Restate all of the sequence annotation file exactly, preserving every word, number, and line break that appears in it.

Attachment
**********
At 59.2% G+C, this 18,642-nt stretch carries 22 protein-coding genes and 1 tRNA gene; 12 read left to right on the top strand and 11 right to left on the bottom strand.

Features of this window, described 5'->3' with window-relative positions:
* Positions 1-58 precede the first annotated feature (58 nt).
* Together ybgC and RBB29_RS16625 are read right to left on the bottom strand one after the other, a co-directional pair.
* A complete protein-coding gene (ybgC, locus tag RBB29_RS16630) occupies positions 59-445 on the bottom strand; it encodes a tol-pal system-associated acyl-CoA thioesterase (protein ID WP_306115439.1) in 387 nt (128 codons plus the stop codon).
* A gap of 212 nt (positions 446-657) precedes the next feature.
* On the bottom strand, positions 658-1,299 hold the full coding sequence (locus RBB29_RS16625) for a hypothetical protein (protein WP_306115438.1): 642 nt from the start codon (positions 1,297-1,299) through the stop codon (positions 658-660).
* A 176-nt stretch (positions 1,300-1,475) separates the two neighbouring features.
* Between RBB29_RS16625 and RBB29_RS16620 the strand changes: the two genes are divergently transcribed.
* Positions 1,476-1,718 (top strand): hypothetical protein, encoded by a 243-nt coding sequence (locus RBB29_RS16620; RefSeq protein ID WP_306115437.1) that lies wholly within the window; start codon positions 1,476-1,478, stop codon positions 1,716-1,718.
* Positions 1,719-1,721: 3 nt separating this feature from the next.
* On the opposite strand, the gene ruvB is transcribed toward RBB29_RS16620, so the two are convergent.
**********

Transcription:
At 59.2% G+C, this 18,642-nt stretch carries 22 protein-coding genes and 1 tRNA gene; 12 read left to right on the top strand and 11 right to left on the bottom strand.

Features of this window, described 5'->3' with window-relative positions:
* Positions 1-58 precede the first annotated feature (58 nt).
* Together ybgC and RBB29_RS16625 are read right to left on the bottom strand one after the other, a co-directional pair.
* A complete protein-coding gene (ybgC, locus tag RBB29_RS16630) occupies positions 59-445 on the bottom strand; it encodes a tol-pal system-associated acyl-CoA thioesterase (protein ID WP_306115439.1) in 387 nt (128 codons plus the stop codon).
* A gap of 212 nt (positions 446-657) precedes the next feature.
* On the bottom strand, positions 658-1,299 hold the full coding sequence (locus RBB29_RS16625) for a hypothetical protein (protein WP_306115438.1): 642 nt from the start codon (positions 1,297-1,299) through the stop codon (positions 658-660).
* A 176-nt stretch (positions 1,300-1,475) separates the two neighbouring features.
* Between RBB29_RS16625 and RBB29_RS16620 the strand changes: the two genes are divergently transcribed.
* Positions 1,476-1,718 (top strand): hypothetical protein, encoded by a 243-nt coding sequence (locus RBB29_RS16620; RefSeq protein ID WP_306115437.1) that lies wholly within the window; start codon positions 1,476-1,478, stop codon positions 1,716-1,718.
* Positions 1,719-1,721: 3 nt separating this feature from the next.
* On the opposite strand, the gene ruvB is transcribed toward RBB29_RS16620, so the two are convergent.